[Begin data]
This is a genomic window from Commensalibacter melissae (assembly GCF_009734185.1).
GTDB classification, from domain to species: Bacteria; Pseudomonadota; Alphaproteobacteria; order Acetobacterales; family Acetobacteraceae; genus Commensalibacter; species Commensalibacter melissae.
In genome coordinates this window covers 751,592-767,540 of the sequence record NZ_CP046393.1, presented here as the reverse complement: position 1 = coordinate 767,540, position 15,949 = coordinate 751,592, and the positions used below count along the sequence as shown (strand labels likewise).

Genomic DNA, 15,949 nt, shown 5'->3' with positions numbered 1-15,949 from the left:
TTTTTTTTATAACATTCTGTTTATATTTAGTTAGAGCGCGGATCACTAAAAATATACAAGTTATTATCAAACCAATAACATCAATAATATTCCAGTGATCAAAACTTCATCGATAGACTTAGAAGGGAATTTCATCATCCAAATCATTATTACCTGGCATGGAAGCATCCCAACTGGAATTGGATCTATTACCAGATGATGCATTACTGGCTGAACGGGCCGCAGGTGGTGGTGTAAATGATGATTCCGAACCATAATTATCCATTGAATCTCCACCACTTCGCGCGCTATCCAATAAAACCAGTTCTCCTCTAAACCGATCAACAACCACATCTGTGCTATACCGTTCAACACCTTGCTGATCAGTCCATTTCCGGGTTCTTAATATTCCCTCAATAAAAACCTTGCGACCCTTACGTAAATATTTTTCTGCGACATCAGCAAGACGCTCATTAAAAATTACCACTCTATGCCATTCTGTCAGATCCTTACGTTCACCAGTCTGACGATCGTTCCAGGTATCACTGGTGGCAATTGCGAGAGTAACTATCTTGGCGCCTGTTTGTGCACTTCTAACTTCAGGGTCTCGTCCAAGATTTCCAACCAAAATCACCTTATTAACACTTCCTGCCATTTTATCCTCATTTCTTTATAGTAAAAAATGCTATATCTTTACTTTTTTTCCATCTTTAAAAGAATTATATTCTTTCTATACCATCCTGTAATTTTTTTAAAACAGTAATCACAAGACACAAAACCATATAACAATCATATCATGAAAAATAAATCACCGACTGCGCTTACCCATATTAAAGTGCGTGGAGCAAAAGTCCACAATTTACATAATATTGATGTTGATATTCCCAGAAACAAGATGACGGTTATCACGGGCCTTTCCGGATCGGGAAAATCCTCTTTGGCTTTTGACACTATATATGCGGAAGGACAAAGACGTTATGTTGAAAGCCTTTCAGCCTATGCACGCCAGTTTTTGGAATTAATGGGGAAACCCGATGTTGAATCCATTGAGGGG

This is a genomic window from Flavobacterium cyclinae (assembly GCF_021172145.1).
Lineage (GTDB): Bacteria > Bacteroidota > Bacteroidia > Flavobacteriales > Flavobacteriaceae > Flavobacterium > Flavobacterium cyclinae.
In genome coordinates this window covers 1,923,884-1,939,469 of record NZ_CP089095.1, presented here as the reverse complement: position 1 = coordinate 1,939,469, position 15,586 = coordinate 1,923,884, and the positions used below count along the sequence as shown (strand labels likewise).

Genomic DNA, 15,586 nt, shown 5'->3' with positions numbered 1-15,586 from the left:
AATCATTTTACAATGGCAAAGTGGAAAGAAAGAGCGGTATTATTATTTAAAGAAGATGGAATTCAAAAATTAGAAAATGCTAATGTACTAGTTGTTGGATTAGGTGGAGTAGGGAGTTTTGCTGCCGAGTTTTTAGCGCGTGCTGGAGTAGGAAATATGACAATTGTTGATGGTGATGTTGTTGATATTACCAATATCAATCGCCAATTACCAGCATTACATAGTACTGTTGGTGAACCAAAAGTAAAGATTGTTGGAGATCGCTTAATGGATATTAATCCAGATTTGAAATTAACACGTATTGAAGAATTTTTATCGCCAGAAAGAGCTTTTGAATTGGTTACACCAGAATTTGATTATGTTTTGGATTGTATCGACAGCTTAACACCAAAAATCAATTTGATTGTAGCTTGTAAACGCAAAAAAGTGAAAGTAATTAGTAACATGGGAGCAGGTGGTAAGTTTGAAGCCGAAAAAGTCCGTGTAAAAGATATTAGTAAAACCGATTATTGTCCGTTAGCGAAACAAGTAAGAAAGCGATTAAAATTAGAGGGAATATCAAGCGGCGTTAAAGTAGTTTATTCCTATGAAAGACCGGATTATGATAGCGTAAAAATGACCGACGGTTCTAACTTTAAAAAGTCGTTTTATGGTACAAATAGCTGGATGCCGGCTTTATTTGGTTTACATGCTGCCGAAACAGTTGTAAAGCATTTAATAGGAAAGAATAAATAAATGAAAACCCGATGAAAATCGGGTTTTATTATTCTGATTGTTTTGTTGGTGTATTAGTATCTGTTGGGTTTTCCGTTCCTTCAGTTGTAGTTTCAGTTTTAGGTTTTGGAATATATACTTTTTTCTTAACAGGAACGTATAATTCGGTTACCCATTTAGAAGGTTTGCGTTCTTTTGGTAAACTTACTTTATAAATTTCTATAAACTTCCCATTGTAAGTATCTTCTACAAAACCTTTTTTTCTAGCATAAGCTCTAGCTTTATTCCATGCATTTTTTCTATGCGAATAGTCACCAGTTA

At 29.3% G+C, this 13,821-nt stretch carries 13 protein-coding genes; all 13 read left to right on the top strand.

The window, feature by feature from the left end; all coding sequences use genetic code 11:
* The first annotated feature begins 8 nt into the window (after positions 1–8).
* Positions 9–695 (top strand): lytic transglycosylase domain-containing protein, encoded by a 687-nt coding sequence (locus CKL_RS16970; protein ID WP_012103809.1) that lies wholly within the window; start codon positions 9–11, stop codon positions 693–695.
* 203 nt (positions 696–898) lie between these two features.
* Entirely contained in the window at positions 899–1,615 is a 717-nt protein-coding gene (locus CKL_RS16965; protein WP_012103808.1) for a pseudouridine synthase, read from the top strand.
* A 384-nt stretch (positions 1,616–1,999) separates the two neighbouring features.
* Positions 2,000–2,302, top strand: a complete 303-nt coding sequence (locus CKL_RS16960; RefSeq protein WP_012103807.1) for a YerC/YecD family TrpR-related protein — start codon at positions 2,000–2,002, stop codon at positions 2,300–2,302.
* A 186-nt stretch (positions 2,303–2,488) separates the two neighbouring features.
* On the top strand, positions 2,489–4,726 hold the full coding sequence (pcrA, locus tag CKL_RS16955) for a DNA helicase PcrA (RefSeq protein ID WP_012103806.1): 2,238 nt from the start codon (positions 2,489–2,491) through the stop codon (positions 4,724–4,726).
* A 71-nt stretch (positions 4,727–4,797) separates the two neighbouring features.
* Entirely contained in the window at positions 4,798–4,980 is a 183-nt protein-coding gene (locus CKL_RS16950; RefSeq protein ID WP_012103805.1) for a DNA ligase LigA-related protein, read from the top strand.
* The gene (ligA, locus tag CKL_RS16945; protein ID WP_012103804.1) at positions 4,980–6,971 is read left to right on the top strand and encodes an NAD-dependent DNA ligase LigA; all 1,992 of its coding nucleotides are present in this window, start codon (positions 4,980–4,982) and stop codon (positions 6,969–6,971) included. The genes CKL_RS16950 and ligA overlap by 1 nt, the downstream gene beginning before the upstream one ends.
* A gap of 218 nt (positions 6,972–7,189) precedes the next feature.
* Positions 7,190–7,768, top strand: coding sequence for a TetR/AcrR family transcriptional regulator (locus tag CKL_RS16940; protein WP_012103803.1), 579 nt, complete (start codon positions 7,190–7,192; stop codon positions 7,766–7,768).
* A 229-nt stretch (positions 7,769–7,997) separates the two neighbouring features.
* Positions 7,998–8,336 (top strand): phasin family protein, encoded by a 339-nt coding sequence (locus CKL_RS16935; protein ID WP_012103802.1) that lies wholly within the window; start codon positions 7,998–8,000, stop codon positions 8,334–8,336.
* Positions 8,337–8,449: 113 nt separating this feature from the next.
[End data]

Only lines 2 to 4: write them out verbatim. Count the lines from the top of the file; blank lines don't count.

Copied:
GTDB classification, from domain to species: Bacteria; Pseudomonadota; Alphaproteobacteria; order Acetobacterales; family Acetobacteraceae; genus Commensalibacter; species Commensalibacter melissae.
In genome coordinates this window covers 751,592-767,540 of the sequence record NZ_CP046393.1, presented here as the reverse complement: position 1 = coordinate 767,540, position 15,949 = coordinate 751,592, and the positions used below count along the sequence as shown (strand labels likewise).

Genomic DNA, 15,949 nt, shown 5'->3' with positions numbered 1-15,949 from the left: